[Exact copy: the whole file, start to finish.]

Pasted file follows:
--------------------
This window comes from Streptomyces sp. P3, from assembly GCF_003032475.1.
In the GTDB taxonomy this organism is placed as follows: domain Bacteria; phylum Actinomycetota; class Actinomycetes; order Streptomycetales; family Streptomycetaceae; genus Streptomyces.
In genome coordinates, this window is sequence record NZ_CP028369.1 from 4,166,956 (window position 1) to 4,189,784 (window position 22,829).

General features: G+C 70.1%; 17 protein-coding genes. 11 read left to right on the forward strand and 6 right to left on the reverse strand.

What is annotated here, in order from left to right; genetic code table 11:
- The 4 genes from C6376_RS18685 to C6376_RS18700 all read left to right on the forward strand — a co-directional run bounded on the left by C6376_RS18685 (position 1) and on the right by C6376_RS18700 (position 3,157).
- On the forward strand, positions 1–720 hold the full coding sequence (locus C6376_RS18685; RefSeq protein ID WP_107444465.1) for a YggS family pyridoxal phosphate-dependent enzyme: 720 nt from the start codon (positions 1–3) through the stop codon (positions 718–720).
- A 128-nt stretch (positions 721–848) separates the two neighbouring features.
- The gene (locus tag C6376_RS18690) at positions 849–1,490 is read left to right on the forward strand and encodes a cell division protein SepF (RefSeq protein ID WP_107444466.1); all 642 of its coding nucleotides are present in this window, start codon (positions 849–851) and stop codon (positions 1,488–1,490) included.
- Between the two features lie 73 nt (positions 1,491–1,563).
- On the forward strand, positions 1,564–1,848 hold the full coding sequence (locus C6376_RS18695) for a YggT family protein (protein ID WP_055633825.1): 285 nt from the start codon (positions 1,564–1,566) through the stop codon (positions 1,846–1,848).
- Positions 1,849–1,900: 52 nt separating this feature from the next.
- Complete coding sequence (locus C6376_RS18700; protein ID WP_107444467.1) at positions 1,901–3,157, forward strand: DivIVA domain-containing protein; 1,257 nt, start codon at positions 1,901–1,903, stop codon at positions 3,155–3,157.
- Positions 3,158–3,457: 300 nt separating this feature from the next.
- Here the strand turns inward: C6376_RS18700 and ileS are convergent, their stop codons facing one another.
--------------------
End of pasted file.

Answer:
This window comes from Streptomyces sp. P3, from assembly GCF_003032475.1.
In the GTDB taxonomy this organism is placed as follows: domain Bacteria; phylum Actinomycetota; class Actinomycetes; order Streptomycetales; family Streptomycetaceae; genus Streptomyces.
In genome coordinates, this window is sequence record NZ_CP028369.1 from 4,166,956 (window position 1) to 4,189,784 (window position 22,829).

General features: G+C 70.1%; 17 protein-coding genes. 11 read left to right on the forward strand and 6 right to left on the reverse strand.

What is annotated here, in order from left to right; genetic code table 11:
- The 4 genes from C6376_RS18685 to C6376_RS18700 all read left to right on the forward strand — a co-directional run bounded on the left by C6376_RS18685 (position 1) and on the right by C6376_RS18700 (position 3,157).
- On the forward strand, positions 1–720 hold the full coding sequence (locus C6376_RS18685; RefSeq protein ID WP_107444465.1) for a YggS family pyridoxal phosphate-dependent enzyme: 720 nt from the start codon (positions 1–3) through the stop codon (positions 718–720).
- A 128-nt stretch (positions 721–848) separates the two neighbouring features.
- The gene (locus tag C6376_RS18690) at positions 849–1,490 is read left to right on the forward strand and encodes a cell division protein SepF (RefSeq protein ID WP_107444466.1); all 642 of its coding nucleotides are present in this window, start codon (positions 849–851) and stop codon (positions 1,488–1,490) included.
- Between the two features lie 73 nt (positions 1,491–1,563).
- On the forward strand, positions 1,564–1,848 hold the full coding sequence (locus C6376_RS18695) for a YggT family protein (protein ID WP_055633825.1): 285 nt from the start codon (positions 1,564–1,566) through the stop codon (positions 1,846–1,848).
- Positions 1,849–1,900: 52 nt separating this feature from the next.
- Complete coding sequence (locus C6376_RS18700; protein ID WP_107444467.1) at positions 1,901–3,157, forward strand: DivIVA domain-containing protein; 1,257 nt, start codon at positions 1,901–1,903, stop codon at positions 3,155–3,157.
- Positions 3,158–3,457: 300 nt separating this feature from the next.
- Here the strand turns inward: C6376_RS18700 and ileS are convergent, their stop codons facing one another.